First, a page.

Collison, who lost the job as the starting point guard when the Mavericks signed Fisher on Nov. 29, was back in the starting lineup and had 11 points.

Fisher was hurt in the first quarter of a win over Philadelphia on Tuesday night. He will skip a two-game trip for games at Memphis on Friday night and San Antonio on Sunday. The team said there is no timetable for the 38-year-old Fisher's return and that he would be re-evaluated next week.

NOTES: Mavs guard O.J. Mayo made only three of 14 shots for eight points before facing his former team on Friday night in Memphis. ... The Heat's largest lead this season before Thursday night had been against Washington last week, when they led by 35 points in the fourth quarter. ... Heisman Trophy winner Johnny Manziel, the freshman quarterback from Texas A&M, was sitting courtside early in the second half. He watched Philadelphia at Houston on Wednesday night. ... When play resumed after a timeout with about 7 minutes left, many fans were watching a fight in the stands instead of the game.

Quick Links

New Wizard Austin Rivers leaves practice, day-to-day with neck spasms while Dwight Howard sits out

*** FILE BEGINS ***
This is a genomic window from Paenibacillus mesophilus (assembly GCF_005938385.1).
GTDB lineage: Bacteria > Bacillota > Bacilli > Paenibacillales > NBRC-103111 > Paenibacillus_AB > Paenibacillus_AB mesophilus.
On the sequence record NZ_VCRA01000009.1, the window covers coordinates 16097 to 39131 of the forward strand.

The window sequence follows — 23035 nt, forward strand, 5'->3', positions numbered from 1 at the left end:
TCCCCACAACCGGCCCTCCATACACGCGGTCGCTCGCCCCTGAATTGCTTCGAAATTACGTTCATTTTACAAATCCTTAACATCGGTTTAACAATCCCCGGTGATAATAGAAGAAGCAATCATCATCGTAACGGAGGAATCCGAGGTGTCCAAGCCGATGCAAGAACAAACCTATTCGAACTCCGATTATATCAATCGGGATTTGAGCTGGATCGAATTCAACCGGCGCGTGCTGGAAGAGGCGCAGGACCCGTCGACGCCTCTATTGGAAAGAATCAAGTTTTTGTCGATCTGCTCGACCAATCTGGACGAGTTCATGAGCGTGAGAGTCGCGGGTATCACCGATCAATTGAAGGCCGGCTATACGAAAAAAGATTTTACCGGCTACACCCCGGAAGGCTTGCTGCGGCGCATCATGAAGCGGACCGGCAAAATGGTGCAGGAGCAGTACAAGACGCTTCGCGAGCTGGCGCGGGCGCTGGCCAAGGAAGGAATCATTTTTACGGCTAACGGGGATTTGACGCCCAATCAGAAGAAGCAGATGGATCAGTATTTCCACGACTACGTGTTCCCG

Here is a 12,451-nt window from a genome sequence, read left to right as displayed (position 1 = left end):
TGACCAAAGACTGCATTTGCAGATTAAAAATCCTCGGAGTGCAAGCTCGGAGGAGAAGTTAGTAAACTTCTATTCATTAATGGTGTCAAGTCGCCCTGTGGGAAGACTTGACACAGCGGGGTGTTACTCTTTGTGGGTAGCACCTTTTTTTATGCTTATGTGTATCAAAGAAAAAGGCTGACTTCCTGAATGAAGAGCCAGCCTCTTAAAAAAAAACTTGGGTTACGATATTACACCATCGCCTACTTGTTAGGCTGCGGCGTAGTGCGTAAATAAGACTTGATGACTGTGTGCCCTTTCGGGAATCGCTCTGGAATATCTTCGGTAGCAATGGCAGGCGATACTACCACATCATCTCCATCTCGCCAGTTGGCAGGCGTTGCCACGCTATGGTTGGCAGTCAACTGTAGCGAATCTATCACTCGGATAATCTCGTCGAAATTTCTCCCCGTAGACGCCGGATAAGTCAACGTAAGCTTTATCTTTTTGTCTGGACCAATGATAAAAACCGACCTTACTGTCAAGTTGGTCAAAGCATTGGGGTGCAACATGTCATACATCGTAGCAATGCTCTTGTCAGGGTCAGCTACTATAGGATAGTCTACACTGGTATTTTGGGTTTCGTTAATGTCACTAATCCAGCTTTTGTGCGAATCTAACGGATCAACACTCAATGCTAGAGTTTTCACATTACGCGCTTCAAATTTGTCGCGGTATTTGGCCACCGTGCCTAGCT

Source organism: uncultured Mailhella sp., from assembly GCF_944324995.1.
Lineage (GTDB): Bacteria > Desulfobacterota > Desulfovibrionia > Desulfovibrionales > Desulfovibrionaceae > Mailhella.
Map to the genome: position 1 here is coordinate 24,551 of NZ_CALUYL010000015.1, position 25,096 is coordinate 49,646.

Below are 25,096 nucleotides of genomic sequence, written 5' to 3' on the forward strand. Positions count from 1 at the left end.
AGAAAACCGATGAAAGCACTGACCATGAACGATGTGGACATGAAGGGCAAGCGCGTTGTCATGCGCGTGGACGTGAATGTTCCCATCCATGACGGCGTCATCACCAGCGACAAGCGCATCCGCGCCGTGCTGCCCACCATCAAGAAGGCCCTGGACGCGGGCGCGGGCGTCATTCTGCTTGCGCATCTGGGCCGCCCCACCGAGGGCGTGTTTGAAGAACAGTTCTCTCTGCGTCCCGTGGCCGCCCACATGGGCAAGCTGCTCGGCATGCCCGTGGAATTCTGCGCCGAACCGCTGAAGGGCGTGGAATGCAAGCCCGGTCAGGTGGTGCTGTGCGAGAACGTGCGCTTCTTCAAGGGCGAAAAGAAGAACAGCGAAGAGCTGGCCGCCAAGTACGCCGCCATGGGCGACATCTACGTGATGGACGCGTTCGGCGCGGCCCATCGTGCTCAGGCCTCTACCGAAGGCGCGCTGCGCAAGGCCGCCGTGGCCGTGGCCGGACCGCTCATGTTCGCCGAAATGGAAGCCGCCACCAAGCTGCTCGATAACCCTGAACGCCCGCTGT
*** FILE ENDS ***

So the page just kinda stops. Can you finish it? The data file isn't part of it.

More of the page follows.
rivers.png
USA Today

New Wizard Austin Rivers leaves practice, day-to-day with neck spasms while Dwight Howard sits out

New Wizard Austin Rivers left Tuesday's practice with neck spasms. He's listed as day-to-day, while Dwight Howard missed practice, but is said to be making progress with a back injury.

Rivers wasn't a part of the contact portion of practice, but it doesn't seem to be an issue that has the team worried. 

The Wizards acquired Rivers back on June 26, when the Wizards sent Marcin Gortat to the Clippers.

He's coming off a career-year in Los Angeles, averaging 15.1 points per game, 4.0 assists, and 1.2 steals. 

Howard signed with the Wizards back in July, after spending last season in Charlotte. 

MORE WIZARDS NEWS

Quick Links

As Bryce Harper prepares for possible final home game with Nats, take a moment to appreciate the journey to get here

usatsi_10962768.jpg
USA Today

As Bryce Harper prepares for possible final home game with Nats, take a moment to appreciate the journey to get here